New art exhibition turns the clock back on South Yorkshire’s industrial past

It took centuries to mould South Yorkshire’s industrial landscape to its 1970s manifestation dominated by coal and steel production – and less than a generation to leave virtually all those man-man features wiped out again.

Monday, 14th October 2019, 2:09 pm
Updated Tuesday, 15th October 2019, 1:06 pm
Grim: Artist Peter Watson caught South Yorkshire's heavy industry in action

It took centuries to mould South Yorkshire’s industrial landscape to its 1970s manifestation dominated by coal and steel production – and less than a generation to leave virtually all those man-man features wiped out again.

One man produced a unique record of the country’s industrial heritage as it teetered on the brink of extinction, however, and Rotherham Council is staging a new exhibition of his artwork.

Peter Watson was an artist teaching in Richmond when marriage brought him on visits to South Yorkshire and he was immediately struck by the magnificence of the area’s industry and set about painting.

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Vision: Artist Peter Watson recognised the potential in South Yorkshire's industrial landscape

While his current exhibition is housed in the town centre library, in the council’s Riverside House headquarters, his first was Rotherham’s old library.

By chance, one visitor was a high ranking National Coal Board official and art enthusiast who recognised Peter’s ability and the opportunity to record the demise of the county’s deep coal mines.

As a result, he was commissioned to paint them as they were closing and the collection of 14 images ended up at the National Mining Museum in Wakefield, now forming part of the national archive of art.

Peter has now recreated that collection – and many others from the same era – as canvas prints which, ironically, may be more ‘perfect’ than the originals as the printing process provides the opportunity to iron out small imperfections.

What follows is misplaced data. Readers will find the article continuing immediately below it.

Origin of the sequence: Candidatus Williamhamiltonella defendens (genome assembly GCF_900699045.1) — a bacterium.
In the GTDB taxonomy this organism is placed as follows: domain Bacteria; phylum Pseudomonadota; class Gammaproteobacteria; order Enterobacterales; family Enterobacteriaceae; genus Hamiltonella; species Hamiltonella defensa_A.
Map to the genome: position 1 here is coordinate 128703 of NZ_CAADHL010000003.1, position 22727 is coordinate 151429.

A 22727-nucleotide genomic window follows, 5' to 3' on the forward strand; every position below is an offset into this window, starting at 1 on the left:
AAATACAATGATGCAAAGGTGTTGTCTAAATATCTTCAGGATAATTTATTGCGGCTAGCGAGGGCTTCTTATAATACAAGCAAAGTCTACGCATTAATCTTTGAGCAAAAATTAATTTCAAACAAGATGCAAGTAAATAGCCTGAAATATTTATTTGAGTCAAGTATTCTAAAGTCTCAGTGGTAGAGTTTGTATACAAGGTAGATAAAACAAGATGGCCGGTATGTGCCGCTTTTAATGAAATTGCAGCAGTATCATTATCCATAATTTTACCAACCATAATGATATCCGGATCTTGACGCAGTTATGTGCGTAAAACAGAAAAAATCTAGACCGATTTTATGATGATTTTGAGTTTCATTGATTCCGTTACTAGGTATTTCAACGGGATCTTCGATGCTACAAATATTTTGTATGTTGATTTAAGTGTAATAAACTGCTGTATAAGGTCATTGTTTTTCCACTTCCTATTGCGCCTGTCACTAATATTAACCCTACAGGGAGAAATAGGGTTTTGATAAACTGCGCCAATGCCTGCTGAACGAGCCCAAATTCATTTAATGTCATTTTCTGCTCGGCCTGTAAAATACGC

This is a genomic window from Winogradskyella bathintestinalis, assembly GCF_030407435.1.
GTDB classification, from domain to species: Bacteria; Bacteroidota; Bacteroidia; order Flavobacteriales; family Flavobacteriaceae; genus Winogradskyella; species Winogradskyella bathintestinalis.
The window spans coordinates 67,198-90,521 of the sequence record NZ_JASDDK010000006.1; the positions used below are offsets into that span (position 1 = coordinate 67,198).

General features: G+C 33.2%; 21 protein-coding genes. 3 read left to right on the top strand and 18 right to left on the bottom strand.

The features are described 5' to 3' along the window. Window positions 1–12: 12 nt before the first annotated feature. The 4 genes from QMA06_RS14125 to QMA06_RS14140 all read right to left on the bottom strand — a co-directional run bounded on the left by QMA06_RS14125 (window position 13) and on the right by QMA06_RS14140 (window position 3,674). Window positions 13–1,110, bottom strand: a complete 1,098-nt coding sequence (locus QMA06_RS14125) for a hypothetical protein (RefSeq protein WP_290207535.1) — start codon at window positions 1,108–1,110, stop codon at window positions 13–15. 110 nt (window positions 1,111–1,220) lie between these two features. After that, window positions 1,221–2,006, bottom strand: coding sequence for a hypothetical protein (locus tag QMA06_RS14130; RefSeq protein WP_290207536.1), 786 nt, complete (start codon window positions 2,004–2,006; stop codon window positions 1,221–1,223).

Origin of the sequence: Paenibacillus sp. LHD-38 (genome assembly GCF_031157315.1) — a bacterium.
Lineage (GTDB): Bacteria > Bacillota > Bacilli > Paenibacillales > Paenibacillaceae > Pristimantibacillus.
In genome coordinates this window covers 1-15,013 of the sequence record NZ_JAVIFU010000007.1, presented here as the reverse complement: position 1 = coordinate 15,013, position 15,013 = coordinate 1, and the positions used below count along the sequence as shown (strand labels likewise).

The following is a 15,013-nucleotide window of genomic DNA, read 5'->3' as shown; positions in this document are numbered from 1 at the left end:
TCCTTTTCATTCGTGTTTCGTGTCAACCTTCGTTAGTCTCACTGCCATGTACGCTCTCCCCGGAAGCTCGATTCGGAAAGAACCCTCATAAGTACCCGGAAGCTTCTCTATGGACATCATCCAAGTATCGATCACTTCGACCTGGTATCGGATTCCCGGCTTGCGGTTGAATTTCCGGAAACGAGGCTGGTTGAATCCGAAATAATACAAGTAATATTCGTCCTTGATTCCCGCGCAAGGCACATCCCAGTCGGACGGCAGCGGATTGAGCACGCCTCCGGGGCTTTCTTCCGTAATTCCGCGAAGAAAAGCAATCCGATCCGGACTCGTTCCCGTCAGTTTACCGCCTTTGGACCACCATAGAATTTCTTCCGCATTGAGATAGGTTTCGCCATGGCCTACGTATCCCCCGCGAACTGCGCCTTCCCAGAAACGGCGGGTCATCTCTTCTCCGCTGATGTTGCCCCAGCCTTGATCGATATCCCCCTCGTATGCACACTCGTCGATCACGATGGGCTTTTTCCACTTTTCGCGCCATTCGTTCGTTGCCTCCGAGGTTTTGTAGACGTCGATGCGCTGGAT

Disappeared: Tinsley cooling towers' position alongside the M1 assured them iconic status

It has been a detailed process, because aside from the colliery collection, many of his originals were sold and had to be traced so they could be professionally photographed for reproduction.

Beyond the colliery images, which include miners walking away from Orgreave and Elsecar colliery slipping into dereliction in Barnsley, others include Tinsley’s cooling towers, the Yorkshire Traction depot in Wombwell and others which capture the spirit of the era.

The colliery collection re-emerged several years ago when the mining museum unexpectedly contacted him to ask if he was the artist. He’d assumed the collection would have been broken up and lost during the demise of the coal industry.

As he rebuilt the collection of industrial images, he came up with the idea of an exhibition.

Kiveton colliery, as recorded by Peter Watson

“I had the idea I should have them on display in Rotherham,” he said.

That led to a discussion with the library service and “they were so enthusiastic” he said.

“They have said it is great to have the space used as a gallery and it is a fabulous space,” he said.

There are 27 images in the collection, which will be on display at least into the New Year. More of his work is also on display in the cafe housed in the same building.